Gallup will pay millions to settle allegations that it overcharged the government for contracted work, said a Justice Department statement Monday.
The statement said the polling firm agreed to pay $10.5 million to resolve allegations in a complaint that the organization inflated contract prices by overstating labor hours to both the U.S. Mint and State Department. The United States filed the complaint in November 2012, the statement said.
“Contractors must be honest and straightforward in their contract proposals to the government,” Stuart F. Delery, acting assistant attorney general for the Civil Division of the Department of Justice, said in the statement. “We will pursue contractors that seek to take advantage of the government by providing estimates that do not reflect their best judgment, or by offering employment to federal officials who have a conflict of interest. This type of misconduct results in inflated contract prices and undermines the integrity of the government’s contracting process.”
The statement also said the settlement addressed allegations that Gallup worked with a then Federal Emergency Management Agency (FEMA) official to obtain a subcontract at inflated prices and additional FEMA funding after the subcontract had been awarded.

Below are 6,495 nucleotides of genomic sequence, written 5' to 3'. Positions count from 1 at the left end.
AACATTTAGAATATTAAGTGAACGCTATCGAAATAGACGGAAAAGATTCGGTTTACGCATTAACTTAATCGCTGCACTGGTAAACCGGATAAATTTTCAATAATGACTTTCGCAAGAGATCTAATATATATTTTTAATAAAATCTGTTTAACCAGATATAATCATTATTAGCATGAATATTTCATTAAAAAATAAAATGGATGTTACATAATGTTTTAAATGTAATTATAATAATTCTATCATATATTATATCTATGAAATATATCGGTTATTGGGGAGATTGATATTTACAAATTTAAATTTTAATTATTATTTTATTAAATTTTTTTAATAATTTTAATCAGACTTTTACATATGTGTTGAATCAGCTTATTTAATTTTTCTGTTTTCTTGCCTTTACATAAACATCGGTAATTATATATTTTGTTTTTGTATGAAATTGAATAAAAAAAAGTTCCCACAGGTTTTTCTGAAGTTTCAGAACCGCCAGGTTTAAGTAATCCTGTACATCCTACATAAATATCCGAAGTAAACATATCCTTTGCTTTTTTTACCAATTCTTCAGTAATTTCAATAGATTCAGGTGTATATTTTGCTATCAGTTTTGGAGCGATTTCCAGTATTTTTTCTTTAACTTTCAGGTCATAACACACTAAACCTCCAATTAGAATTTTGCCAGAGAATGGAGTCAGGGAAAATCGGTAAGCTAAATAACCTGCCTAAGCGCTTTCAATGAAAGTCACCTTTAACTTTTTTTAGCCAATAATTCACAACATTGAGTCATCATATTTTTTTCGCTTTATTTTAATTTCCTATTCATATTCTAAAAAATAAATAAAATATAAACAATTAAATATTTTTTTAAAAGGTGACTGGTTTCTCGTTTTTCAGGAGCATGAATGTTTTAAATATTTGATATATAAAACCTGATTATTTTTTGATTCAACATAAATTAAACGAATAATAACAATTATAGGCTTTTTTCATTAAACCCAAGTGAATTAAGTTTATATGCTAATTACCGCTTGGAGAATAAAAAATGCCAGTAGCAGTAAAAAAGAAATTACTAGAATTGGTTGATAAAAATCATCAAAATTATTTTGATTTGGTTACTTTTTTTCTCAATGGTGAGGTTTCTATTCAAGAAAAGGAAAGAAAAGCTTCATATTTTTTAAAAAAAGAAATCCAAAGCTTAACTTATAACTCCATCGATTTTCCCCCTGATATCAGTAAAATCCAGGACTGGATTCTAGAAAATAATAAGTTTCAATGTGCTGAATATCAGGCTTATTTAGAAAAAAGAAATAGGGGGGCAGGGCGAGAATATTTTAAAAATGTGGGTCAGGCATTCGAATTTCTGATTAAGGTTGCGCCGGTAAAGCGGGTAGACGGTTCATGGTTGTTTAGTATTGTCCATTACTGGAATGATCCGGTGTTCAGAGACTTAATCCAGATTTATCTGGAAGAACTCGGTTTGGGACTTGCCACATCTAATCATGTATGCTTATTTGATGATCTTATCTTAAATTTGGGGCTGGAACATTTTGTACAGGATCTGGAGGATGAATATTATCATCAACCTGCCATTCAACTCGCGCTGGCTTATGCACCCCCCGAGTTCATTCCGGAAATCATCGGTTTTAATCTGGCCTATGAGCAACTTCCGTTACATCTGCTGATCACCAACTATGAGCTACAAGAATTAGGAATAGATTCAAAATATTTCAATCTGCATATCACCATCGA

Separately, the statement said the official, Timothy Cannon, pleaded guilty to a violation of a federal conflict of interest statute on Jan. 15, 2013, and was then sentenced to probation. Cannon agreed to pay the government $40,000 in April for violating the Procurement Integrity Act by negotiating and accepting an offer of employment from Gallup while still being involved with Gallup’s FEMA subcontract.
The FBI, inspectors general for the Department of Homeland Security and the General Service Administration conducted the investigation.
“This case exposed a cozy arrangement between a contractor and a government employee where nobody was looking out for the American taxpayer,” said Ronald C. Machen Jr., U.S. Attorney for the District of Columbia in the statement. “With this settlement, we have held the contractor accountable for overbilling the government and returned $10.5 million to the federal Treasury. This significant corporate settlement and the related criminal prosecution should send a clear message that contractors and government officials alike must operate with honor and integrity.”
Michael Lindley, Gallup’s former director of client services, filed the lawsuit containing allegations that Gallup violated the False Claims Act. Lindley filed the lawsuit under the whistleblower provisions of the act, which dictate that a private party may file suit on behalf of the government, who may elect to intervene and take over the case. The whistleblower provisions also state that the private party may share in any recovery.
Lindely will receive $1,929,363 of the settlement, the statement said.
Cogan Schneier is an intern at Federal News Radio.